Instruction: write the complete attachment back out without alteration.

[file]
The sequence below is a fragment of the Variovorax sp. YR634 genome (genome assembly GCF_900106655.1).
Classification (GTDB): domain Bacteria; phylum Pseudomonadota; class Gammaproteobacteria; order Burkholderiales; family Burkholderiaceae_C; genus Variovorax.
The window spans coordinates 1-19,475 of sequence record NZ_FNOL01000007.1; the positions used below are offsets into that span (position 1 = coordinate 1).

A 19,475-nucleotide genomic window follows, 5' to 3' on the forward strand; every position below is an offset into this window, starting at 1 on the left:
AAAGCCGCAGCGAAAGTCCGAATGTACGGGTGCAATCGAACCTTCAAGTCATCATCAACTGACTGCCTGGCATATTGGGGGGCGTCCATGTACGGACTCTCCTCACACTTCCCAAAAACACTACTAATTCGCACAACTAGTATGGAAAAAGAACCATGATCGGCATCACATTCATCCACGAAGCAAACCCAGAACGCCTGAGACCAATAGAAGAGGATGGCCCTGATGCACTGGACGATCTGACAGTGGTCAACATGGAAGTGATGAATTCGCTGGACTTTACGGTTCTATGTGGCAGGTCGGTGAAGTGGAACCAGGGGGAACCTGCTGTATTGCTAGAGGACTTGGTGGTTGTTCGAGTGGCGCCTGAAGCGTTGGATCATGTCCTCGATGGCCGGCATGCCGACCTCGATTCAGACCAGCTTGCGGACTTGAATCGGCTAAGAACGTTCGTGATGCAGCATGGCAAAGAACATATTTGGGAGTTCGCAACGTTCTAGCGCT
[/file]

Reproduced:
The sequence below is a fragment of the Variovorax sp. YR634 genome (genome assembly GCF_900106655.1).
Classification (GTDB): domain Bacteria; phylum Pseudomonadota; class Gammaproteobacteria; order Burkholderiales; family Burkholderiaceae_C; genus Variovorax.
The window spans coordinates 1-19,475 of sequence record NZ_FNOL01000007.1; the positions used below are offsets into that span (position 1 = coordinate 1).

A 19,475-nucleotide genomic window follows, 5' to 3' on the forward strand; every position below is an offset into this window, starting at 1 on the left:
AAAGCCGCAGCGAAAGTCCGAATGTACGGGTGCAATCGAACCTTCAAGTCATCATCAACTGACTGCCTGGCATATTGGGGGGCGTCCATGTACGGACTCTCCTCACACTTCCCAAAAACACTACTAATTCGCACAACTAGTATGGAAAAAGAACCATGATCGGCATCACATTCATCCACGAAGCAAACCCAGAACGCCTGAGACCAATAGAAGAGGATGGCCCTGATGCACTGGACGATCTGACAGTGGTCAACATGGAAGTGATGAATTCGCTGGACTTTACGGTTCTATGTGGCAGGTCGGTGAAGTGGAACCAGGGGGAACCTGCTGTATTGCTAGAGGACTTGGTGGTTGTTCGAGTGGCGCCTGAAGCGTTGGATCATGTCCTCGATGGCCGGCATGCCGACCTCGATTCAGACCAGCTTGCGGACTTGAATCGGCTAAGAACGTTCGTGATGCAGCATGGCAAAGAACATATTTGGGAGTTCGCAACGTTCTAGCGCT